Friday, December 6, 2013

How to Keep Colors Bright?

Just about every laundry detergent in the world claims to whiten whites and brighten brights, so why do our most colorful clothes seem to come out of the wash looking less vibrant than before they went in?
Keeping your colors bright may not be the first thing on your mind when you wake up in the morning, and we hope you're not losing too much sleep over it at night, but unless you're going for that comfortably faded look, there's no denying that clothes look their best when the colors are crisp and new. Preserving the original color can also help you save money by extending the life of your clothing, since the best techniques for brightening colors tend to be gentler on fabrics than the old tried-and-true method of jamming as much as you can into the washer and hitting "start." (It's OK, we've all done it!)

Some of the best tricks for keeping colors bright rely on inexpensive, environmentally friendly ingredients you probably already have in your home. If you enjoy doing laundry as much as I do (which is to say, not much at all), you'll be glad to know that these color-saving tips are almost as simple as the throw-it-all-in-there approach, but with much better results.

Colors fade when the chemical bonds between the dye and the fabric break down, so the best way to keep your colors bright is to wash clothes in a way that either prevents dyes from dissolving, protects the fibers in the fabric -- or both. Follow these tips, and your colors will look as good as new!

Turn clothes inside out -- According to experts, the tumbling action of the wash cycle and the dryer can cause fabric fibers to break as clothes collide into each other and against the walls of the machine. While you can't prevent the damage entirely, turning clothes inside out before you wash them will keep the worst of the fraying on the inside, where it's out of sight. If you dry your clothes on a clothesline, hang them inside away from direct sunlight to help prevent fading.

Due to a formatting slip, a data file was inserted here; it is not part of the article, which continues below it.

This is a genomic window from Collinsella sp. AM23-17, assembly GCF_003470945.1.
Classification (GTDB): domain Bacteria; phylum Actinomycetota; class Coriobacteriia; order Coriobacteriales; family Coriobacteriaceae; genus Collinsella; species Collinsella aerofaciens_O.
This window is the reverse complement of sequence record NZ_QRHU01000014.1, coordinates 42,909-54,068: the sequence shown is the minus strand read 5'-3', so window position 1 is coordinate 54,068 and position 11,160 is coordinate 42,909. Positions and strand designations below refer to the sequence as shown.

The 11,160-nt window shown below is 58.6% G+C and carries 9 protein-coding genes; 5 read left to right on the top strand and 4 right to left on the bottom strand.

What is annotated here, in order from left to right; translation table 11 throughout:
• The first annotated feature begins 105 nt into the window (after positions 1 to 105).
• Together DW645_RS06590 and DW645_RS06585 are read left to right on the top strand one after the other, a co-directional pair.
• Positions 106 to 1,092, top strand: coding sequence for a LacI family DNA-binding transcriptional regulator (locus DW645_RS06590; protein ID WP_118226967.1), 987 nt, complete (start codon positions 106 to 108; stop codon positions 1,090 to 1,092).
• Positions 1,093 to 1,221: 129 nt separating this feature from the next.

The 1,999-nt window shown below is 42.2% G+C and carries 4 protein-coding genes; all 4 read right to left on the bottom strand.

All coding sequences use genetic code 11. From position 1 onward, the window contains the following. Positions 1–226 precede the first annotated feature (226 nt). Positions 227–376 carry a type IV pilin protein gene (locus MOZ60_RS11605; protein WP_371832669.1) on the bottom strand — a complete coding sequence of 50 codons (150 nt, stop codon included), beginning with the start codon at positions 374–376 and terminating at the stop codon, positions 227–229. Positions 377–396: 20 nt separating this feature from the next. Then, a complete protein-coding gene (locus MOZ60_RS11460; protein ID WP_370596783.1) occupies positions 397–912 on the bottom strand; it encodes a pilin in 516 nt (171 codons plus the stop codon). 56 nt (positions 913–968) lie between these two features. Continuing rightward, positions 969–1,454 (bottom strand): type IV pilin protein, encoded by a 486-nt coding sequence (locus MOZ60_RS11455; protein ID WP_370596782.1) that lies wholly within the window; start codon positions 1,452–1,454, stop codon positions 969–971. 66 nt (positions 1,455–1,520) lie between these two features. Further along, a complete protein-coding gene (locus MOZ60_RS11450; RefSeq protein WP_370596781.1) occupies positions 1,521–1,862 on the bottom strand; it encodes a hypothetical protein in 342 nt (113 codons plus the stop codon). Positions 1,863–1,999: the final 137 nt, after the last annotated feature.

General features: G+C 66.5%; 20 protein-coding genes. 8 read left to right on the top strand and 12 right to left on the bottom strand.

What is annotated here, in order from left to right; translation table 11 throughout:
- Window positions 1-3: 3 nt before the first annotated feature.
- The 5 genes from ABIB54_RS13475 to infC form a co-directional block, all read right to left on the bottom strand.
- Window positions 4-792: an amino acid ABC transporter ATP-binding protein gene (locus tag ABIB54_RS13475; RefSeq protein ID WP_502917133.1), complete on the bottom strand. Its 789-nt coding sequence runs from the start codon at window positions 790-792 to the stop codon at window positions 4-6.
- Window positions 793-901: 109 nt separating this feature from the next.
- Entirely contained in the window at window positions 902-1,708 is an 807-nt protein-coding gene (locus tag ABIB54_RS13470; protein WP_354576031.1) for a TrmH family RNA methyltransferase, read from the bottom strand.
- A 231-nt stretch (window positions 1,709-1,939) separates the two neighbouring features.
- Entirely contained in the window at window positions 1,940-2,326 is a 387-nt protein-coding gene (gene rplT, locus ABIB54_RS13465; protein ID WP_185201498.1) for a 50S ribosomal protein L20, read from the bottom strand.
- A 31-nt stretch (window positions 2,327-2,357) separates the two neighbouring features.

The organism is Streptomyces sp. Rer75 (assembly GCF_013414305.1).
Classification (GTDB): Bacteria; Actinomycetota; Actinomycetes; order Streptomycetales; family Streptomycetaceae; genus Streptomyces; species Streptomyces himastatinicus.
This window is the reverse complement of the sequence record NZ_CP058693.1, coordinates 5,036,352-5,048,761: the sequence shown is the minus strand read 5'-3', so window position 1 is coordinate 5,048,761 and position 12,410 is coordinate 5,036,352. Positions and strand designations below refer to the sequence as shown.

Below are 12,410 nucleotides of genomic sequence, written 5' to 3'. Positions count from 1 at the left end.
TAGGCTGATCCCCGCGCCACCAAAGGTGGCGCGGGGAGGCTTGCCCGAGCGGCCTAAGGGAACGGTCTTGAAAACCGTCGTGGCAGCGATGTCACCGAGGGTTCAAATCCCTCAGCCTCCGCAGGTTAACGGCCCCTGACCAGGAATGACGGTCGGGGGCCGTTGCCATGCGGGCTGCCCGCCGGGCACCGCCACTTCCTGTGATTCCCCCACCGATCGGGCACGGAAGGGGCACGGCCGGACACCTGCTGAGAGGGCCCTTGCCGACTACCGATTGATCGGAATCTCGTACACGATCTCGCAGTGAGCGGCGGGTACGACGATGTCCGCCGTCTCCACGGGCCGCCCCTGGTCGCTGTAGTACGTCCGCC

Soak clothes in salt water -- Salt is inexpensive, environmentally friendly and great for keeping your colors bright. Before you wash that colorful new top, soak it overnight in salt water. Simply fill your washer with cold water, add 1/4 to 1/2 cup of salt, and then add your clothes. In the morning, just add detergent and run the washer as you normally would. You can add additional clothes at this point, too -- just be sure not to overfill the washer.

Wash only when necessary -- The simplest way to prevent colors from fading in the wash is to wash your clothes less frequently. If you're careful, you can get several wears out of clothes you wear to work in an office or for a few hours to a dressy event. Promptly blot and spot-treat any liquid spills, and use a dry sponge or a fabric softener sheet to remove white deodorant streaks or powder makeup.

Wash in cold water -- Washing in cold water instead of hot not only helps keep your colors bright, it also conserves energy and saves you money. For best results, use a detergent formulated for bright clothes and cold-water washing.

Monday, December 2, 2013

Tips for Washing your Bed Sheets

For health purposes, It's recommended that bed sheets and pillowcases get changed once a week. More washing and drying means more wear and tear on your sheets, so ideally, you'll have at least two complete sets that you alternate each week. Your typical set of sheets in the 300-to-500 thread count range should be washed in hot water with regular detergent and then dried on a hot setting. This is especially important for allergy sufferers, because the hot temperatures help kill dust mites. But once you're up in the 1,000-thread count range, most of which are considered luxury sheets, the washing instructions are a little different. High thread count sheets use cotton threads that are thinner than regular yarns, so when they're exposed to high temperatures, they're much more likely to break. These sheets should be washed in warm water and dried in the dryer on a cool setting. If you prefer your sheets to be wrinkle free, then you're probably going to have to do a little ironing.

When washing sheets, It's important not to overload your machine because the rinse cycle won't be able to get all of the soap residue off. Leftover soap means your sheets won't feel as soft. If you wash a full load, you may want to consider running an additional rinse cycle. It's important not to use chlorine bleach or detergents with brighteners on your bed linens because they can weaken the fibers. If you want to naturally brighten white sheets, just add a quarter cup of lemon juice to your load. If you use powder detergent, be sure to dissolve it in the water before adding your sheets to the mix. And try not to wash sheets with towels.